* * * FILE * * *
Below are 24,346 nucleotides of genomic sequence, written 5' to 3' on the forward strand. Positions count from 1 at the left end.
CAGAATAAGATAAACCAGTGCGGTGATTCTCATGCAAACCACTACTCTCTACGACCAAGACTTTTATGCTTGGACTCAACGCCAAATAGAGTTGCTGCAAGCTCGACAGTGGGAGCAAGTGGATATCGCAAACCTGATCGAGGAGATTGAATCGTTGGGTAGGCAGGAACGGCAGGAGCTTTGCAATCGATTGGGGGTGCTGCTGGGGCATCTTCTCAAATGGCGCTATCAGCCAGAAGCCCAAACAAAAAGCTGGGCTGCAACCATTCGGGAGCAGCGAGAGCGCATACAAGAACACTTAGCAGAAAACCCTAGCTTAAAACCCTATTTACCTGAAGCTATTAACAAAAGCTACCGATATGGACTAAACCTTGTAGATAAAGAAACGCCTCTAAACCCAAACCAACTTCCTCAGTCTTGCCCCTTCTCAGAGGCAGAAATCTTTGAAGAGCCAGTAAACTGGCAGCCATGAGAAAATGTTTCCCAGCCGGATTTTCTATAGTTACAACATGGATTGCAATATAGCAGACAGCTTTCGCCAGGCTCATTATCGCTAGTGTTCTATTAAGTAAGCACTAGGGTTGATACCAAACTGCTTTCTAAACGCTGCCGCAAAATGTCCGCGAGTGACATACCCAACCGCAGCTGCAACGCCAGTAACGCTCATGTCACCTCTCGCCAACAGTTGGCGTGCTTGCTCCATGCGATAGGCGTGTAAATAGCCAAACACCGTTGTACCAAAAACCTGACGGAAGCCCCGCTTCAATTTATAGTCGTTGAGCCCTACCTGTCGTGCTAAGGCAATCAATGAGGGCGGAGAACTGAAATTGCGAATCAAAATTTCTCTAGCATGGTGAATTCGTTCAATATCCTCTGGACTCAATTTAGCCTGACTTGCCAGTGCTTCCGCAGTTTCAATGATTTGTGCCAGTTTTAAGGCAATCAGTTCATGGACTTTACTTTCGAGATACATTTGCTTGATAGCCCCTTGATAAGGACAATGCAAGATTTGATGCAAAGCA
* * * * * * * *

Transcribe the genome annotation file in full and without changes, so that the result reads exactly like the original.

Below are 24,346 nucleotides of genomic sequence, written 5' to 3' on the forward strand. Positions count from 1 at the left end.
CAGAATAAGATAAACCAGTGCGGTGATTCTCATGCAAACCACTACTCTCTACGACCAAGACTTTTATGCTTGGACTCAACGCCAAATAGAGTTGCTGCAAGCTCGACAGTGGGAGCAAGTGGATATCGCAAACCTGATCGAGGAGATTGAATCGTTGGGTAGGCAGGAACGGCAGGAGCTTTGCAATCGATTGGGGGTGCTGCTGGGGCATCTTCTCAAATGGCGCTATCAGCCAGAAGCCCAAACAAAAAGCTGGGCTGCAACCATTCGGGAGCAGCGAGAGCGCATACAAGAACACTTAGCAGAAAACCCTAGCTTAAAACCCTATTTACCTGAAGCTATTAACAAAAGCTACCGATATGGACTAAACCTTGTAGATAAAGAAACGCCTCTAAACCCAAACCAACTTCCTCAGTCTTGCCCCTTCTCAGAGGCAGAAATCTTTGAAGAGCCAGTAAACTGGCAGCCATGAGAAAATGTTTCCCAGCCGGATTTTCTATAGTTACAACATGGATTGCAATATAGCAGACAGCTTTCGCCAGGCTCATTATCGCTAGTGTTCTATTAAGTAAGCACTAGGGTTGATACCAAACTGCTTTCTAAACGCTGCCGCAAAATGTCCGCGAGTGACATACCCAACCGCAGCTGCAACGCCAGTAACGCTCATGTCACCTCTCGCCAACAGTTGGCGTGCTTGCTCCATGCGATAGGCGTGTAAATAGCCAAACACCGTTGTACCAAAAACCTGACGGAAGCCCCGCTTCAATTTATAGTCGTTGAGCCCTACCTGTCGTGCTAAGGCAATCAATGAGGGCGGAGAACTGAAATTGCGAATCAAAATTTCTCTAGCATGGTGAATTCGTTCAATATCCTCTGGACTCAATTTAGCCTGACTTGCCAGTGCTTCCGCAGTTTCAATGATTTGTGCCAGTTTTAAGGCAATCAGTTCATGGACTTTACTTTCGAGATACATTTGCTTGATAGCCCCTTGATAAGGACAATGCAAGATTTGATGCAAAGCA